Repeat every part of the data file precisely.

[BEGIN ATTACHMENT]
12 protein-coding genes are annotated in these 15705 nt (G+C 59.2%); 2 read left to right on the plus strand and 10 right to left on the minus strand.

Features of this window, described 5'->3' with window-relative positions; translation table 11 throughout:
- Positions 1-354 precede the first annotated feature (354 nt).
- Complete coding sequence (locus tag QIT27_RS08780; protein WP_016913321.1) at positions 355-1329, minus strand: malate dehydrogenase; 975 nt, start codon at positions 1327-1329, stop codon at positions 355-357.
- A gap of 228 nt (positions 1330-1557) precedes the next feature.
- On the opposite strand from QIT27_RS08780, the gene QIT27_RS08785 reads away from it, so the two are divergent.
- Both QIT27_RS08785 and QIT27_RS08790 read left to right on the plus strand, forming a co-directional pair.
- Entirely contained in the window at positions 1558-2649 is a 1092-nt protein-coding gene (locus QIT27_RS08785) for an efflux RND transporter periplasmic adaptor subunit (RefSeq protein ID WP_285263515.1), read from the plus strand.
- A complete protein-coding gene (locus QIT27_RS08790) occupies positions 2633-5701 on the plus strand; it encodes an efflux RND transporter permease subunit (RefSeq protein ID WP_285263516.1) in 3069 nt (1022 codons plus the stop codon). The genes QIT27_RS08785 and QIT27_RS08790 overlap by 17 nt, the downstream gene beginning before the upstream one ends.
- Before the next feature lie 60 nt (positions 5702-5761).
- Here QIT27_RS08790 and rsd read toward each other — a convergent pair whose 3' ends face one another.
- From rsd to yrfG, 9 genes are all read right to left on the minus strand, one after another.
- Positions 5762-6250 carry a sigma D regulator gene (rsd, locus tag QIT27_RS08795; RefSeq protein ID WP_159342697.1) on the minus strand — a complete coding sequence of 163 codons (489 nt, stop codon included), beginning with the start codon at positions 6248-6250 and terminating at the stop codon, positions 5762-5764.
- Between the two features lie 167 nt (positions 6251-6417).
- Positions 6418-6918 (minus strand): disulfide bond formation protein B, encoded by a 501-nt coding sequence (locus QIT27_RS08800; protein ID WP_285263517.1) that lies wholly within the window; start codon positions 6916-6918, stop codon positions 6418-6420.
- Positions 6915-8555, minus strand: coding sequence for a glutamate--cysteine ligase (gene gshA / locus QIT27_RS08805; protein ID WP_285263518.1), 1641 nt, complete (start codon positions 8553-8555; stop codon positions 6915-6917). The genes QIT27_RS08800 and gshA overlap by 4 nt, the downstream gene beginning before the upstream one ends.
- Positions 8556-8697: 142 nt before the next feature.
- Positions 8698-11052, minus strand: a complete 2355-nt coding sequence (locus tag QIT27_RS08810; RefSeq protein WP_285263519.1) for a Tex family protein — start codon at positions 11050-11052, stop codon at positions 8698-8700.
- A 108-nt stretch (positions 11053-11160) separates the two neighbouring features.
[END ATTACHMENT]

12 protein-coding genes are annotated in these 15705 nt (G+C 59.2%); 2 read left to right on the plus strand and 10 right to left on the minus strand.

Features of this window, described 5'->3' with window-relative positions; translation table 11 throughout:
- Positions 1-354 precede the first annotated feature (354 nt).
- Complete coding sequence (locus tag QIT27_RS08780; protein WP_016913321.1) at positions 355-1329, minus strand: malate dehydrogenase; 975 nt, start codon at positions 1327-1329, stop codon at positions 355-357.
- A gap of 228 nt (positions 1330-1557) precedes the next feature.
- On the opposite strand from QIT27_RS08780, the gene QIT27_RS08785 reads away from it, so the two are divergent.
- Both QIT27_RS08785 and QIT27_RS08790 read left to right on the plus strand, forming a co-directional pair.
- Entirely contained in the window at positions 1558-2649 is a 1092-nt protein-coding gene (locus QIT27_RS08785) for an efflux RND transporter periplasmic adaptor subunit (RefSeq protein ID WP_285263515.1), read from the plus strand.
- A complete protein-coding gene (locus QIT27_RS08790) occupies positions 2633-5701 on the plus strand; it encodes an efflux RND transporter permease subunit (RefSeq protein ID WP_285263516.1) in 3069 nt (1022 codons plus the stop codon). The genes QIT27_RS08785 and QIT27_RS08790 overlap by 17 nt, the downstream gene beginning before the upstream one ends.
- Before the next feature lie 60 nt (positions 5702-5761).
- Here QIT27_RS08790 and rsd read toward each other — a convergent pair whose 3' ends face one another.
- From rsd to yrfG, 9 genes are all read right to left on the minus strand, one after another.
- Positions 5762-6250 carry a sigma D regulator gene (rsd, locus tag QIT27_RS08795; RefSeq protein ID WP_159342697.1) on the minus strand — a complete coding sequence of 163 codons (489 nt, stop codon included), beginning with the start codon at positions 6248-6250 and terminating at the stop codon, positions 5762-5764.
- Between the two features lie 167 nt (positions 6251-6417).
- Positions 6418-6918 (minus strand): disulfide bond formation protein B, encoded by a 501-nt coding sequence (locus QIT27_RS08800; protein ID WP_285263517.1) that lies wholly within the window; start codon positions 6916-6918, stop codon positions 6418-6420.
- Positions 6915-8555, minus strand: coding sequence for a glutamate--cysteine ligase (gene gshA / locus QIT27_RS08805; protein ID WP_285263518.1), 1641 nt, complete (start codon positions 8553-8555; stop codon positions 6915-6917). The genes QIT27_RS08800 and gshA overlap by 4 nt, the downstream gene beginning before the upstream one ends.
- Positions 8556-8697: 142 nt before the next feature.
- Positions 8698-11052, minus strand: a complete 2355-nt coding sequence (locus tag QIT27_RS08810; RefSeq protein WP_285263519.1) for a Tex family protein — start codon at positions 11050-11052, stop codon at positions 8698-8700.
- A 108-nt stretch (positions 11053-11160) separates the two neighbouring features.